Without naming any members, Republican National Committee Chair Ronna McDaniel said Sunday that “white supremacy, neo-Nazism, hate speech and bigotry are disgusting and have no place in the Republican Party.”

Mr. Fuentes, for his part, used the flap to promote his own rally.

“After a day of vicious attacks on Marjorie Taylor Greene for speaking to AFPAC last night, Donald Trump is giving her a shout out and an endorsement from CPAC’s main stage,” he wrote on his Telegram account, before suggesting that Mr Trump would have him attend in the future.

Kenneth S. Stern, director of the Bard Center for the Study of Hate at Bard College, said the moment was reminiscent of the late 1980s and early 1990s, when David Duke, a former Ku Klux Klan leader, was making forays into the Republican Party and trying to push his ideas into the mainstream.

In 1991, President George HW Bush called a press conference to denounce Mr Duke as a “charlatan” who did not deserve “one iota of the public’s trust”.

“When someone has so recently endorsed Nazism, it’s inconceivable that anyone could reasonably aspire to a leadership role in a free society,” he said.

In this case, Mr Stern said: ‘I’m less worried about Marjorie Taylor Greene showing up to a conference with people she should be embarrassed with and more concerned about a lot of people in the Republican Party not calling the big lie with Donald Trump and the 2020 election.”

For Republicans, the issue is sensitive. Ms Greene said she would not be silenced when speaking to young activists who should be molded into the next generation of Republican voters.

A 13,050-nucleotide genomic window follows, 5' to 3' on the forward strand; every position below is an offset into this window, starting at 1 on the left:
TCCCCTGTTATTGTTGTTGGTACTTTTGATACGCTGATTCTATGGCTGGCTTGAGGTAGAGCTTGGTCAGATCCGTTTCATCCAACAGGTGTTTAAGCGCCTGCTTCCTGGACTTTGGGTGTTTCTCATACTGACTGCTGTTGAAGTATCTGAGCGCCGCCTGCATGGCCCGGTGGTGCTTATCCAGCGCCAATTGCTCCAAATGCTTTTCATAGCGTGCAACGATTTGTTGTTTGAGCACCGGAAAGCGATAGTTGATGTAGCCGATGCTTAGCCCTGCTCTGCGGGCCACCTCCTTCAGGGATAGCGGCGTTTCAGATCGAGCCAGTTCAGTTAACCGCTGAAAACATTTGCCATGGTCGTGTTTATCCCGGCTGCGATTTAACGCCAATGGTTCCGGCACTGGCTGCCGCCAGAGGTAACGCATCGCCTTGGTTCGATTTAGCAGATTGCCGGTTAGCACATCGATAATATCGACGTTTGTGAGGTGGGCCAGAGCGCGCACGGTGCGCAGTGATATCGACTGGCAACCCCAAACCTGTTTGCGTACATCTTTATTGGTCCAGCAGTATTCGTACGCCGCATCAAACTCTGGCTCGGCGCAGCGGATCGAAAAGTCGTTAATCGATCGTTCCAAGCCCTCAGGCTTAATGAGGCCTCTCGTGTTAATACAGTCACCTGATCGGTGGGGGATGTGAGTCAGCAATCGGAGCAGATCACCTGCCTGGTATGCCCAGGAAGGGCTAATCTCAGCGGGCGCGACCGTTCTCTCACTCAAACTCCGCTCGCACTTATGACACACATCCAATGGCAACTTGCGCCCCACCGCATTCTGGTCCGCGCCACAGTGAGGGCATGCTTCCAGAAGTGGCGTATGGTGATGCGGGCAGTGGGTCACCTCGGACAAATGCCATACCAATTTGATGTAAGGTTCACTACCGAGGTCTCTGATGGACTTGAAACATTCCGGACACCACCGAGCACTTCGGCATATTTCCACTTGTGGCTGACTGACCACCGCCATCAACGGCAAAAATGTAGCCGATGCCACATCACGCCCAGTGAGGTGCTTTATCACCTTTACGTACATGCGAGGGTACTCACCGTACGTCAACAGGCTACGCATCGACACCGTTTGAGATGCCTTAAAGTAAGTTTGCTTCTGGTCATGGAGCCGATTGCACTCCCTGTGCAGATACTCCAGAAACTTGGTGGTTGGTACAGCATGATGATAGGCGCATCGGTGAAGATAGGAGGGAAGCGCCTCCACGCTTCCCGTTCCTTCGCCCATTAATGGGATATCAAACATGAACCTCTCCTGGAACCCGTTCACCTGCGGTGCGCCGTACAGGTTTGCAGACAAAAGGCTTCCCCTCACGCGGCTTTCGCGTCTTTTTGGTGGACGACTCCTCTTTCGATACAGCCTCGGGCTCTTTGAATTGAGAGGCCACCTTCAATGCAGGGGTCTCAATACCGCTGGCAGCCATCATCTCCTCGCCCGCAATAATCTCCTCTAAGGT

“We must guide our young people in the paths of justice so that they do not wander into darkness,” she said.

And the energy on the far right is young, led by Mr. Fuentes and his “groypers”, who have tempered their racist language as they aim to bring their ideas of white nationalism into the mainstream.

Nor is it at all clear that the Republicans would pay the stock price to their right.

“I have absolute faith in Kevin McCarthy,” said Matt Brooks, executive director of the Republican Jewish Coalition. “He’s rock solid when it comes to that. If he wants to settle the matter publicly or privately, all I can tell you is that it will be settled. It’s not something he will ignore.

Ari Fleischer, a former White House press secretary and prominent Jewish Republican, called Ms Greene’s appearance “as bad as it gets” and a “moral line that should never be crossed”.

But he, too, expressed confidence in Mr. McCarthy.

“They left, it’s their behavior,” he said. “I have 100% confidence in Kevin and the Republican leadership that, whether in public or in private, they are handling the situation well.”